I use some fine steel wool. After you have all the old fletch off, and it's just resudual glue, I just wrap the steel wool around the shaft and rub it 5 or 6 times from start of fletch to nock end of arrow. That takes it all off and doesn't remove alot of carbon.
I wouldn't use steel wool. The best thing to do it use a very, very dull knife. You have to be extra carefull with the Carbon Express arrows I have found that they are the softest, easiest carbons to to mess up. I ruined 3 last year just pulling of the fletching. I know that easton suggest using very fine sandpaper on there shafts but I would still be very careful using it on the Carbon Expresses.
I agree with the Hornet - a dull knife works best for me... I wouldn't use steel wool, either - I think it would make the surface too glossy... You want it a little roughened to promote good adhesion... Once in a while, I'll use some 400 grit for the really stubborn ones, but only as little as is necessary... 99% of the time, a little time spent with a dull utility knife works perfectly for me... I use Bond-Tite, BTW, and while I've never had a fletch come off a carbon while using it, it still comes off without too much trouble when it's time to re-fletch... One other thing: I wouldn't use a knife you care about for this operation - the carbon will wear the blade down quicker than you'd think - that's why I use a cheap untility knife....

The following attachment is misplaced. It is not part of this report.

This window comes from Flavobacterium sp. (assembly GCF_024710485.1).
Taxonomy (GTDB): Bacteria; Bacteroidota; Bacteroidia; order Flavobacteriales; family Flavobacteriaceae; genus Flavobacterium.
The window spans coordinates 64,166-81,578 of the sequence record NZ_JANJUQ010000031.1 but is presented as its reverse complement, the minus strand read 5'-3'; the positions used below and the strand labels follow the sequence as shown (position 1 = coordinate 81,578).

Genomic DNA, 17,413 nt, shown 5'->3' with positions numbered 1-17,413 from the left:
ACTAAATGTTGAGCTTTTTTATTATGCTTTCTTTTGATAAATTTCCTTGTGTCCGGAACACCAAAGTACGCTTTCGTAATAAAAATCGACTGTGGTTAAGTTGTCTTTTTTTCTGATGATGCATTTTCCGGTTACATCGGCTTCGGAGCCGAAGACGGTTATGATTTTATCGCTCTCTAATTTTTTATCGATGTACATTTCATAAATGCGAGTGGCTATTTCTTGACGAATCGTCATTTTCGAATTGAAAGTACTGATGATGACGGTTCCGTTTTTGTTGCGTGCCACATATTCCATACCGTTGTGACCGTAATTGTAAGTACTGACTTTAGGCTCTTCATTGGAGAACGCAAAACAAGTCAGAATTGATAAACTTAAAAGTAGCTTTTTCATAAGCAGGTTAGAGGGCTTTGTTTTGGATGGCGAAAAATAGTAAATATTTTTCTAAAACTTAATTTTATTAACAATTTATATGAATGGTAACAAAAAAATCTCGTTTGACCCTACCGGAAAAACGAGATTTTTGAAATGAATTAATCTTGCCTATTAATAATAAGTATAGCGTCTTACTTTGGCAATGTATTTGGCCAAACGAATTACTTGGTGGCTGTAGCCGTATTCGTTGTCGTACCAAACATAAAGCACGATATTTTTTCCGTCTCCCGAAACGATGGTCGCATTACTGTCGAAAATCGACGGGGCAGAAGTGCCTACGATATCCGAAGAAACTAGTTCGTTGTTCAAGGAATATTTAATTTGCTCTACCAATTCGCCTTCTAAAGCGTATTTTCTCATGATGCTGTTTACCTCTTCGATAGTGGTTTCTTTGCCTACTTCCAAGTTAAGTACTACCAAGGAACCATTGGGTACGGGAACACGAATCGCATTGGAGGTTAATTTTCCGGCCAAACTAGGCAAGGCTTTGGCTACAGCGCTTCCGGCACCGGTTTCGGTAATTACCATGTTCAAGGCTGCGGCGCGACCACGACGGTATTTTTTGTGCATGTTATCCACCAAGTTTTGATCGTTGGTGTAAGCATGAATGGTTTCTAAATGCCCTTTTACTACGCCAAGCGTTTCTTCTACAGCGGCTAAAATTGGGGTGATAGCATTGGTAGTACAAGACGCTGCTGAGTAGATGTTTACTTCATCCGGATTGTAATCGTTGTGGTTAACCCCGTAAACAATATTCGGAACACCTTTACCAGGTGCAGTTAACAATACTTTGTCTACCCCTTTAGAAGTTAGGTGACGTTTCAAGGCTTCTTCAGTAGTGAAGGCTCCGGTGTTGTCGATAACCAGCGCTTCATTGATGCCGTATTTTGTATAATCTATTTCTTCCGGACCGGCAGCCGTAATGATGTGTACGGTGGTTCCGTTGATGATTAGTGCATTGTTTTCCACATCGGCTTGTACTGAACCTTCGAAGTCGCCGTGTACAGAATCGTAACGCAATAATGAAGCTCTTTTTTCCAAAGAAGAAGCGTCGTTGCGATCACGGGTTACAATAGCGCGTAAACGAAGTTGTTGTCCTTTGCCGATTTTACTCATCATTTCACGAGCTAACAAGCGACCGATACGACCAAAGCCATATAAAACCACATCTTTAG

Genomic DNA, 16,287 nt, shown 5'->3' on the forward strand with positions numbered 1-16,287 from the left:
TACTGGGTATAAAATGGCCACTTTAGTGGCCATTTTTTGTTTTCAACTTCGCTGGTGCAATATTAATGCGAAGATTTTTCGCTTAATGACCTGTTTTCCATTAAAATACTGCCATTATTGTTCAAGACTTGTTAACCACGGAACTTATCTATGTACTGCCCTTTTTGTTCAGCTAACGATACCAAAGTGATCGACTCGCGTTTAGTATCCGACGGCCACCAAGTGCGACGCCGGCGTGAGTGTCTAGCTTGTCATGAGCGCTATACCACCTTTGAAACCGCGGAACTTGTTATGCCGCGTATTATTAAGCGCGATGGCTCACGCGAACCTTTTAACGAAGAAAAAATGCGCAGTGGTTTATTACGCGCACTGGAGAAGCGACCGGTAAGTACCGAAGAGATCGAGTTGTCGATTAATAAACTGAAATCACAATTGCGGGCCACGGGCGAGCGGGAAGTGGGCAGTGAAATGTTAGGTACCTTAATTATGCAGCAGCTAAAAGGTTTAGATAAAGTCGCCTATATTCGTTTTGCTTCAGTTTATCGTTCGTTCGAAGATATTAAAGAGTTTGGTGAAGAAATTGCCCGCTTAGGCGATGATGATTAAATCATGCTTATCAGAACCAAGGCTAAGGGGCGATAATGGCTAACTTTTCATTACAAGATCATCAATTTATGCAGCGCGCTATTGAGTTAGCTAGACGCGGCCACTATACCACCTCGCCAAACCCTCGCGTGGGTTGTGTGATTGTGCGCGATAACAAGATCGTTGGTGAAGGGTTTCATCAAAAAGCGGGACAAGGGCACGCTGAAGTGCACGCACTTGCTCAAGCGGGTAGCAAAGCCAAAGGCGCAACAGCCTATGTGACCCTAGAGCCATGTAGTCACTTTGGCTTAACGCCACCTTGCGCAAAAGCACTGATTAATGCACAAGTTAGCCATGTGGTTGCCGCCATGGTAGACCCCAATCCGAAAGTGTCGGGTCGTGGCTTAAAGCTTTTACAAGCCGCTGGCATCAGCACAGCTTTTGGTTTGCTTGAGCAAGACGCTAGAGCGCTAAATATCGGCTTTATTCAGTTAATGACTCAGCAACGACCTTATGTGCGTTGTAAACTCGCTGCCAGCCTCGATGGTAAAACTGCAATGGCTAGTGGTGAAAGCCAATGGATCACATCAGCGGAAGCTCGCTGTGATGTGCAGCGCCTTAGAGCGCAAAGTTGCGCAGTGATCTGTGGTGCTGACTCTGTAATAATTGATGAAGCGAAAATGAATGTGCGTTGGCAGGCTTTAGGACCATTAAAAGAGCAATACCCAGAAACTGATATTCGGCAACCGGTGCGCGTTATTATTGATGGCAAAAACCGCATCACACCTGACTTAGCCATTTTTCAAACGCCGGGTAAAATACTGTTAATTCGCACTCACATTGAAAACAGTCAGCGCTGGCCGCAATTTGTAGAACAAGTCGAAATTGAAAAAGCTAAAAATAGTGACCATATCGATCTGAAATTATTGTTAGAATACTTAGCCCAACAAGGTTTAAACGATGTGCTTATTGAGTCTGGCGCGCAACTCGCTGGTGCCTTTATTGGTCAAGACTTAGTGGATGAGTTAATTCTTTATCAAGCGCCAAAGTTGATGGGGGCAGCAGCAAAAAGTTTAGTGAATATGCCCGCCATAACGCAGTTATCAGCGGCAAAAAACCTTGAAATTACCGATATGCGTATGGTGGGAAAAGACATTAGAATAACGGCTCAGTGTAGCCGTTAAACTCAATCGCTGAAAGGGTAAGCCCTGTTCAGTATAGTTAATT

Give acetone a try. Keep it off of your nocks as it will soften many of 'em. I use a paper towel soaked in acetone and wrap the fletching area in that towel. Let it sit for 15 minutes then use a dull blade to scrape it.
I've done it with my Carbon Express.
You can find acetone at most any paint store or certainly at Depot or Lowe's.
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